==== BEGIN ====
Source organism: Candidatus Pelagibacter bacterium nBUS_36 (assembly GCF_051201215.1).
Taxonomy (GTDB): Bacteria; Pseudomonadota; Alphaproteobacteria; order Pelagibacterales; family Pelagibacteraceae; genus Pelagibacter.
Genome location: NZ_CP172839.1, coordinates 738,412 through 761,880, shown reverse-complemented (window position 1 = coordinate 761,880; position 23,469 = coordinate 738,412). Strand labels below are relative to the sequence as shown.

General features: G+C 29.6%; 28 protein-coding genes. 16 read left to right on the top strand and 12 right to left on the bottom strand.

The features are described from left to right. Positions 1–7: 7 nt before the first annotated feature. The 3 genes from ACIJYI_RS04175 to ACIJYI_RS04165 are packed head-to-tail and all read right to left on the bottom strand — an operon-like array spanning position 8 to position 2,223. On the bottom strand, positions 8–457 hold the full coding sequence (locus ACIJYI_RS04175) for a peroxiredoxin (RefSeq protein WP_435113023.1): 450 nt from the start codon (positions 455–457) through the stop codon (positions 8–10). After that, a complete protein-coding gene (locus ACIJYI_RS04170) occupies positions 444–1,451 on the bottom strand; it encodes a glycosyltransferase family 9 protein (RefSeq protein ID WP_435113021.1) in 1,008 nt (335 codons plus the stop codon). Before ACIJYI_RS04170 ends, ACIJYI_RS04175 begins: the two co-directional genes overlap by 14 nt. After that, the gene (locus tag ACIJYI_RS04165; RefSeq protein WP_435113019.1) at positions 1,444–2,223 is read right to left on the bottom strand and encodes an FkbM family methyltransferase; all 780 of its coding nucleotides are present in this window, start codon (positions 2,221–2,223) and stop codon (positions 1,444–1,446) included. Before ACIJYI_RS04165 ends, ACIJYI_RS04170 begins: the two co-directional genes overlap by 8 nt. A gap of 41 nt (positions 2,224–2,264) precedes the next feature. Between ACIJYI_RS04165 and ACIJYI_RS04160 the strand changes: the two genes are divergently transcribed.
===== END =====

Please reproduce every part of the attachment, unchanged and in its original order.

Source organism: Candidatus Pelagibacter bacterium nBUS_36 (assembly GCF_051201215.1).
Taxonomy (GTDB): Bacteria; Pseudomonadota; Alphaproteobacteria; order Pelagibacterales; family Pelagibacteraceae; genus Pelagibacter.
Genome location: NZ_CP172839.1, coordinates 738,412 through 761,880, shown reverse-complemented (window position 1 = coordinate 761,880; position 23,469 = coordinate 738,412). Strand labels below are relative to the sequence as shown.

General features: G+C 29.6%; 28 protein-coding genes. 16 read left to right on the top strand and 12 right to left on the bottom strand.

The features are described from left to right. Positions 1–7: 7 nt before the first annotated feature. The 3 genes from ACIJYI_RS04175 to ACIJYI_RS04165 are packed head-to-tail and all read right to left on the bottom strand — an operon-like array spanning position 8 to position 2,223. On the bottom strand, positions 8–457 hold the full coding sequence (locus ACIJYI_RS04175) for a peroxiredoxin (RefSeq protein WP_435113023.1): 450 nt from the start codon (positions 455–457) through the stop codon (positions 8–10). After that, a complete protein-coding gene (locus ACIJYI_RS04170) occupies positions 444–1,451 on the bottom strand; it encodes a glycosyltransferase family 9 protein (RefSeq protein ID WP_435113021.1) in 1,008 nt (335 codons plus the stop codon). Before ACIJYI_RS04170 ends, ACIJYI_RS04175 begins: the two co-directional genes overlap by 14 nt. After that, the gene (locus tag ACIJYI_RS04165; RefSeq protein WP_435113019.1) at positions 1,444–2,223 is read right to left on the bottom strand and encodes an FkbM family methyltransferase; all 780 of its coding nucleotides are present in this window, start codon (positions 2,221–2,223) and stop codon (positions 1,444–1,446) included. Before ACIJYI_RS04165 ends, ACIJYI_RS04170 begins: the two co-directional genes overlap by 8 nt. A gap of 41 nt (positions 2,224–2,264) precedes the next feature. Between ACIJYI_RS04165 and ACIJYI_RS04160 the strand changes: the two genes are divergently transcribed.